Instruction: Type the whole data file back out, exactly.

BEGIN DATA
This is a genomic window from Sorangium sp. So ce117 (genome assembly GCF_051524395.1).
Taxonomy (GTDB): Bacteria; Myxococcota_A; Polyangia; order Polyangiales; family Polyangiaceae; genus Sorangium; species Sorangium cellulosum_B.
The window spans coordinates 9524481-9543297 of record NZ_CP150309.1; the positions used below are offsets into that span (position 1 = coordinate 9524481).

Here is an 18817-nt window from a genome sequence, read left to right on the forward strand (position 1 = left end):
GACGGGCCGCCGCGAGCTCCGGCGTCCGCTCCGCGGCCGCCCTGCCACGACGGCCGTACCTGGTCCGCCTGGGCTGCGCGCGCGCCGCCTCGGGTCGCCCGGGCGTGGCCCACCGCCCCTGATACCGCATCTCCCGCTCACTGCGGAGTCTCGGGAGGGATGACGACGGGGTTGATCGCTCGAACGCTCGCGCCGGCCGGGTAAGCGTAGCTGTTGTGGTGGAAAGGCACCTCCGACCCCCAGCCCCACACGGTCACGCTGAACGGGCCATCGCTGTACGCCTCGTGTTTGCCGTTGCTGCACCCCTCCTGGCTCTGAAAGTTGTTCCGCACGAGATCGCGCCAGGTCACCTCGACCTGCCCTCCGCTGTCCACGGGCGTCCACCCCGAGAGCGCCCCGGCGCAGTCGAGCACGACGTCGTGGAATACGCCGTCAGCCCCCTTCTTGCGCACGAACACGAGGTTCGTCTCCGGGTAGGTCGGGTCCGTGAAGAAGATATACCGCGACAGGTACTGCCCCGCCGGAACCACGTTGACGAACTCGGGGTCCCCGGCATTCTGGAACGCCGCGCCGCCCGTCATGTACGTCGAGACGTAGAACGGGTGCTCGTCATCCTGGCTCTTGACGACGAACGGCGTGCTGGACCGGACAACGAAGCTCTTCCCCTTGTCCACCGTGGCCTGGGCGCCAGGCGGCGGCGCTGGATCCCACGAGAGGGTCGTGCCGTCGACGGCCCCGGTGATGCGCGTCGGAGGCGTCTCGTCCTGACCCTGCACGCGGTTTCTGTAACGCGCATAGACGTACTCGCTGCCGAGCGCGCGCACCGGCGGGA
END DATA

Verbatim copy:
This is a genomic window from Sorangium sp. So ce117 (genome assembly GCF_051524395.1).
Taxonomy (GTDB): Bacteria; Myxococcota_A; Polyangia; order Polyangiales; family Polyangiaceae; genus Sorangium; species Sorangium cellulosum_B.
The window spans coordinates 9524481-9543297 of record NZ_CP150309.1; the positions used below are offsets into that span (position 1 = coordinate 9524481).

Here is an 18817-nt window from a genome sequence, read left to right on the forward strand (position 1 = left end):
GACGGGCCGCCGCGAGCTCCGGCGTCCGCTCCGCGGCCGCCCTGCCACGACGGCCGTACCTGGTCCGCCTGGGCTGCGCGCGCGCCGCCTCGGGTCGCCCGGGCGTGGCCCACCGCCCCTGATACCGCATCTCCCGCTCACTGCGGAGTCTCGGGAGGGATGACGACGGGGTTGATCGCTCGAACGCTCGCGCCGGCCGGGTAAGCGTAGCTGTTGTGGTGGAAAGGCACCTCCGACCCCCAGCCCCACACGGTCACGCTGAACGGGCCATCGCTGTACGCCTCGTGTTTGCCGTTGCTGCACCCCTCCTGGCTCTGAAAGTTGTTCCGCACGAGATCGCGCCAGGTCACCTCGACCTGCCCTCCGCTGTCCACGGGCGTCCACCCCGAGAGCGCCCCGGCGCAGTCGAGCACGACGTCGTGGAATACGCCGTCAGCCCCCTTCTTGCGCACGAACACGAGGTTCGTCTCCGGGTAGGTCGGGTCCGTGAAGAAGATATACCGCGACAGGTACTGCCCCGCCGGAACCACGTTGACGAACTCGGGGTCCCCGGCATTCTGGAACGCCGCGCCGCCCGTCATGTACGTCGAGACGTAGAACGGGTGCTCGTCATCCTGGCTCTTGACGACGAACGGCGTGCTGGACCGGACAACGAAGCTCTTCCCCTTGTCCACCGTGGCCTGGGCGCCAGGCGGCGGCGCTGGATCCCACGAGAGGGTCGTGCCGTCGACGGCCCCGGTGATGCGCGTCGGAGGCGTCTCGTCCTGACCCTGCACGCGGTTTCTGTAACGCGCATAGACGTACTCGCTGCCGAGCGCGCGCACCGGCGGGA